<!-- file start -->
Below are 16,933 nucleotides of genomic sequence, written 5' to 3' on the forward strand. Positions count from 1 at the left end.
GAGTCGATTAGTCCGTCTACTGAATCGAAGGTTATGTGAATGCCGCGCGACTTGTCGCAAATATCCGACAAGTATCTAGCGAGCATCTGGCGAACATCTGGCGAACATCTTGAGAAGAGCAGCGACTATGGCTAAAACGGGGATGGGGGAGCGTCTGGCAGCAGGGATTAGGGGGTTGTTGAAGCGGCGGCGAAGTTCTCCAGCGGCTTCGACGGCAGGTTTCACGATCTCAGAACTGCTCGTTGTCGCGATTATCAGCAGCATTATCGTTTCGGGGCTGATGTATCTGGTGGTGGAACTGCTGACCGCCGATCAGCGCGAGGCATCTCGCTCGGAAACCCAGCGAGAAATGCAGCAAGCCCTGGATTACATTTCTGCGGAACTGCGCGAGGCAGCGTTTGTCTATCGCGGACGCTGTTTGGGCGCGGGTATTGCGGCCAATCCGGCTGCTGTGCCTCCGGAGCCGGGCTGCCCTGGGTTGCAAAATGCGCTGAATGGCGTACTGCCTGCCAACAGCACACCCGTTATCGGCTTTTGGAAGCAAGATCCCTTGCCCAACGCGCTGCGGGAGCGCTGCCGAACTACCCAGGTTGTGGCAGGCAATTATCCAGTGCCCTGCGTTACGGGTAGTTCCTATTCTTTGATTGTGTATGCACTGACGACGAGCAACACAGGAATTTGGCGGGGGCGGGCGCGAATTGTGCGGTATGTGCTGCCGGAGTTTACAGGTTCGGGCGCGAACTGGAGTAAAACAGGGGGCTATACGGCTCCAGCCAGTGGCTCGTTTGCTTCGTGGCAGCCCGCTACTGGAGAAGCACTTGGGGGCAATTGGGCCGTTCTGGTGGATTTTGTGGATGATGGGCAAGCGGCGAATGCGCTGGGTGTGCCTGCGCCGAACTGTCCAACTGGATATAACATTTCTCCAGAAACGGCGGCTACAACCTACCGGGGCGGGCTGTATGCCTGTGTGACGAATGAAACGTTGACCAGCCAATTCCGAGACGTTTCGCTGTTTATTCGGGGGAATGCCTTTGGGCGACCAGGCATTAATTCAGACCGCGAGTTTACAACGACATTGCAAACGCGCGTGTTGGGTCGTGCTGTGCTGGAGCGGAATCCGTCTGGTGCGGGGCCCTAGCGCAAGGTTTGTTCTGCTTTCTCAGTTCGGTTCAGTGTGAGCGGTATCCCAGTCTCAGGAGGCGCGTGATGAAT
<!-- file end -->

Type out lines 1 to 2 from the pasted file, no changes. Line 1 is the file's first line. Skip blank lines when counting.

Below are 16,933 nucleotides of genomic sequence, written 5' to 3' on the forward strand. Positions count from 1 at the left end.
GAGTCGATTAGTCCGTCTACTGAATCGAAGGTTATGTGAATGCCGCGCGACTTGTCGCAAATATCCGACAAGTATCTAGCGAGCATCTGGCGAACATCTGGCGAACATCTTGAGAAGAGCAGCGACTATGGCTAAAACGGGGATGGGGGAGCGTCTGGCAGCAGGGATTAGGGGGTTGTTGAAGCGGCGGCGAAGTTCTCCAGCGGCTTCGACGGCAGGTTTCACGATCTCAGAACTGCTCGTTGTCGCGATTATCAGCAGCATTATCGTTTCGGGGCTGATGTATCTGGTGGTGGAACTGCTGACCGCCGATCAGCGCGAGGCATCTCGCTCGGAAACCCAGCGAGAAATGCAGCAAGCCCTGGATTACATTTCTGCGGAACTGCGCGAGGCAGCGTTTGTCTATCGCGGACGCTGTTTGGGCGCGGGTATTGCGGCCAATCCGGCTGCTGTGCCTCCGGAGCCGGGCTGCCCTGGGTTGCAAAATGCGCTGAATGGCGTACTGCCTGCCAACAGCACACCCGTTATCGGCTTTTGGAAGCAAGATCCCTTGCCCAACGCGCTGCGGGAGCGCTGCCGAACTACCCAGGTTGTGGCAGGCAATTATCCAGTGCCCTGCGTTACGGGTAGTTCCTATTCTTTGATTGTGTATGCACTGACGACGAGCAACACAGGAATTTGGCGGGGGCGGGCGCGAATTGTGCGGTATGTGCTGCCGGAGTTTACAGGTTCGGGCGCGAACTGGAGTAAAACAGGGGGCTATACGGCTCCAGCCAGTGGCTCGTTTGCTTCGTGGCAGCCCGCTACTGGAGAAGCACTTGGGGGCAATTGGGCCGTTCTGGTGGATTTTGTGGATGATGGGCAAGCGGCGAATGCGCTGGGTGTGCCTGCGCCGAACTGTCCAACTGGATATAACATTTCTCCAGAAACGGCGGCTACAACCTACCGGGGCGGGCTGTATGCCTGTGTGACGAATGAAACGTTGACCAGCCAATTCCGAGACGTTTCGCTGTTTATTCGGGGGAATGCCTTTGGGCGACCAGGCATTAATTCAGACCGCGAGTTTACAACGACATTGCAAACGCGCGTGTTGGGTCGTGCTGTGCTGGAGCGGAATCCGTCTGGTGCGGGGCCCTAGCGCAAGGTTTGTTCTGCTTTCTCAGTTCGGTTCAGTGTGAGCGGTATCCCAGTCTCAGGAGGCGCGTGATGAAT